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Creative Dance by Susan Joyce


Creative Dance by Susan Joyce


Living most of the year in Atlántida, Uruguay, I seldom see a McDonald’s except in the heat of summer when one opens for four months, in the center of our sleepy beach town, to serve the throngs of tourists who flock here from December through March. I’ve never stepped inside, but our son often hung out there with his friends when he lived here. He said he loved their fries (papas fritas). I suspect he also loved girl-watching from that strategic location.

Each time I walk past the now-shuttered building, I’m reminded of an exchange of vibrancy I experienced years ago while visiting my friend Michael in LA. Yes, it involved McDonald’s.

Michael was close friends with an artist who created original murals for the McDonald’s restaurant chain in the early 80s. Knowing I was also an artist, the friend invited me and Michael to visit his warehouse studio one afternoon. I remember walking into the immense space and being in awe of the feeling of vitality surrounding me. As I walked down the long aisles I saw dozens of apparently identical paintings. I noticed some were unfinished and the blank canvas spaces had tiny numbers written on them. I stopped to ask.

“Paint by number,” he said, smiling. “I design and paint the original and then other artists paint the copies by duplicating the design and colors I’ve used.”

“Wow!” I said, wondering exactly how that worked.

He showed us his latest design and then invited us to join him for tea time. As we sipped our tea, he and Michael talked about their involvement with an intense personal development program called Silva—a meditation program to help people visualize and tap into their greatest potential. I was looking forward to attending the Silva weekend workshop that Michael was teaching.

We talked about the process of being creative. The mural artist said that he knew as a child that he would become an artist.

“I did as well,” I said. “As a kid, I dreamed of being an artist, a writer, a singer, a song writer. I always dreamed of creating original things.”

“And now you are,” Michael said.

“Destiny,” Michael’s friend added.

We talked at great length about the ‘rushes of pure energy’ that go into creating works of art, literature, and music, and how artists pour their most intense vitality into an original piece.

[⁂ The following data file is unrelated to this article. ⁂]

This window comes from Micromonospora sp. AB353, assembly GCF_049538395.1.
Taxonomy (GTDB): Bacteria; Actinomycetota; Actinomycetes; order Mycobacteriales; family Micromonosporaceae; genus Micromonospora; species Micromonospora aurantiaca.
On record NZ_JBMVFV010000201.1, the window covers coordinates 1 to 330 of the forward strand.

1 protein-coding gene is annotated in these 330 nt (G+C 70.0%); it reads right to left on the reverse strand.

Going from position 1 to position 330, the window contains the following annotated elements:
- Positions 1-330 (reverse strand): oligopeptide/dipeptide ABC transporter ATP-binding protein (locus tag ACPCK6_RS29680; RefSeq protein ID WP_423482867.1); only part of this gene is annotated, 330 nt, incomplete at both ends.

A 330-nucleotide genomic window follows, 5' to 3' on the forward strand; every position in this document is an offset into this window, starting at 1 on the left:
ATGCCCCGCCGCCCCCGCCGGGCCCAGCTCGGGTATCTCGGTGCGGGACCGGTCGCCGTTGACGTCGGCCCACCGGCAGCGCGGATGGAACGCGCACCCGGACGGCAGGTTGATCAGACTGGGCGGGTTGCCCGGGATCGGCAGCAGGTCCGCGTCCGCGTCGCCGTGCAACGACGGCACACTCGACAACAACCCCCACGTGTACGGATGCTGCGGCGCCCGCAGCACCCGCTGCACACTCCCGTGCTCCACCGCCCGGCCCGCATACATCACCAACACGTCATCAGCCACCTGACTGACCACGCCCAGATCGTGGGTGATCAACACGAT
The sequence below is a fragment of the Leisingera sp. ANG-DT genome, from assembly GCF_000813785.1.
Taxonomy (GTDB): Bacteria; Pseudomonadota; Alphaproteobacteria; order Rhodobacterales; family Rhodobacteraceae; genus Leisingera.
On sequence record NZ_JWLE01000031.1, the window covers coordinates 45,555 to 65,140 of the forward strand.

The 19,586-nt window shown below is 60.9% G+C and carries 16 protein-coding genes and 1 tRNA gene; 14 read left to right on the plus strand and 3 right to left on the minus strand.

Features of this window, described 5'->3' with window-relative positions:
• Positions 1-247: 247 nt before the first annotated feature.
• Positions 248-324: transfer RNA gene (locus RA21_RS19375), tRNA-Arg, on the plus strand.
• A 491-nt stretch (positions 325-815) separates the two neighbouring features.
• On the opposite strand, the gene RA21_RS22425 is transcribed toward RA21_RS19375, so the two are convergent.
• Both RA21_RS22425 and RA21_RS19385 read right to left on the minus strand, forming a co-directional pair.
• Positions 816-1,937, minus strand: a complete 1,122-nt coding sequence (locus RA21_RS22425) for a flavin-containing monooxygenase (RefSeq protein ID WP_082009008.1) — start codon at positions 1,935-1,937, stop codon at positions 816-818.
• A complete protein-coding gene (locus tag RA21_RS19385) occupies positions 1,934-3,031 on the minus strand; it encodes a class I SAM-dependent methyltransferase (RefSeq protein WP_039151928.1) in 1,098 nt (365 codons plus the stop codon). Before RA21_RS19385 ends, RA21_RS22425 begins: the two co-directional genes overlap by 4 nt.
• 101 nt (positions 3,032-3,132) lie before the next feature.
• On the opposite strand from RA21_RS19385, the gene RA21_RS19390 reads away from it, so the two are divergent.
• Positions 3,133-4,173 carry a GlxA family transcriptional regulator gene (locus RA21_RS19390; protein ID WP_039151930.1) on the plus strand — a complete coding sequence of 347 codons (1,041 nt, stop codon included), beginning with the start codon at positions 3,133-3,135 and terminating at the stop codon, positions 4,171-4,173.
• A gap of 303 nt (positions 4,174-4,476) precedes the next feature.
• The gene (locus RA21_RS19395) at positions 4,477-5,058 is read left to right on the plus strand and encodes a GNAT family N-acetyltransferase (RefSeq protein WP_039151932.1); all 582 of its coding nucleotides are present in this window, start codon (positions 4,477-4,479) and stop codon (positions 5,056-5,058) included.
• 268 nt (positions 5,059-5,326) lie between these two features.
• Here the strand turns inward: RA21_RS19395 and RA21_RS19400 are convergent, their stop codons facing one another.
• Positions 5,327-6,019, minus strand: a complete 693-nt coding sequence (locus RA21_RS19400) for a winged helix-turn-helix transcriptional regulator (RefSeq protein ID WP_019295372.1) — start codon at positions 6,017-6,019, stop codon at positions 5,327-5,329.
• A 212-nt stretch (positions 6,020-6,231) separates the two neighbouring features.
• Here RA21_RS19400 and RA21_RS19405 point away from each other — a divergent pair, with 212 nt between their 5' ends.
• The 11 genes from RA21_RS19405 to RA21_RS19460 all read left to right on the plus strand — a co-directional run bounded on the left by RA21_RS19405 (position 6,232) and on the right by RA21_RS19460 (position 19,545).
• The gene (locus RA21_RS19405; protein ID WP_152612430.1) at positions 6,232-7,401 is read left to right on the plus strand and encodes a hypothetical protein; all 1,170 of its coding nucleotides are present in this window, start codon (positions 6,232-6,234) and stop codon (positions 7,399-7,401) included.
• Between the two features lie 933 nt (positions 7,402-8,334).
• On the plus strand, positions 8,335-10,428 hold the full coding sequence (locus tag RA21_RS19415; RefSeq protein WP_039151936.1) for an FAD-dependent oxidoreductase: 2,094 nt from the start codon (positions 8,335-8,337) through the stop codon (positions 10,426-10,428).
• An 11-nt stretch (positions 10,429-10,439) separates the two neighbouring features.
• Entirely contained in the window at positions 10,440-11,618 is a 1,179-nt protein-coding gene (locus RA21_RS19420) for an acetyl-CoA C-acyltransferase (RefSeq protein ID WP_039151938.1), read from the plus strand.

“An original painting is the first telling of a story,” he said. “It’s filled with passion and zest.”

I remember getting goosebumps with those words, knowing it to be true from my own experience. “Total awareness,” I said. “Being aware of a deeper knowledge and knowing you’re on the verge of making something magical happen through a creative endeavor. I always had a need to express myself after discovering new information. My inner voice encouraged me to take the information, stir my imagination, and create something unique.”

“Being able to go with that flow of energy and follow one’s passion to action is glorious,” he said.

I agreed.

“Come with me.” He stood and motioned me to follow. “I’ll bet you can pick out my original paintings from a line-up.”

I followed him to a large group of identical-looking murals. I walked up and back down the aisle, in a relaxed meditative state. I stopped in front of one painting and felt sparks pulse up through my body. The colors vibrated with light. “This one,” I said. “It’s dancing.”

He smiled and nodded.

I followed him to another row of murals and again picked his original creation.

He beamed.

I did this a third time and looked around the warehouse filled with identical colorful paintings. On the surface they all looked the same–same size, same design, same colors. But the original had a natural flow of vibrant, focused energy–it danced with attitude and spontaneity creating something magically unique.


You can find Susan on twitter - https://twitter.com/SusanJourneys


 
Comments (1)
 

Susan Jackson - 08/12/2018

What a nice story. My husband said he started drawing and painting as a child but I am absolutely not a creative person.


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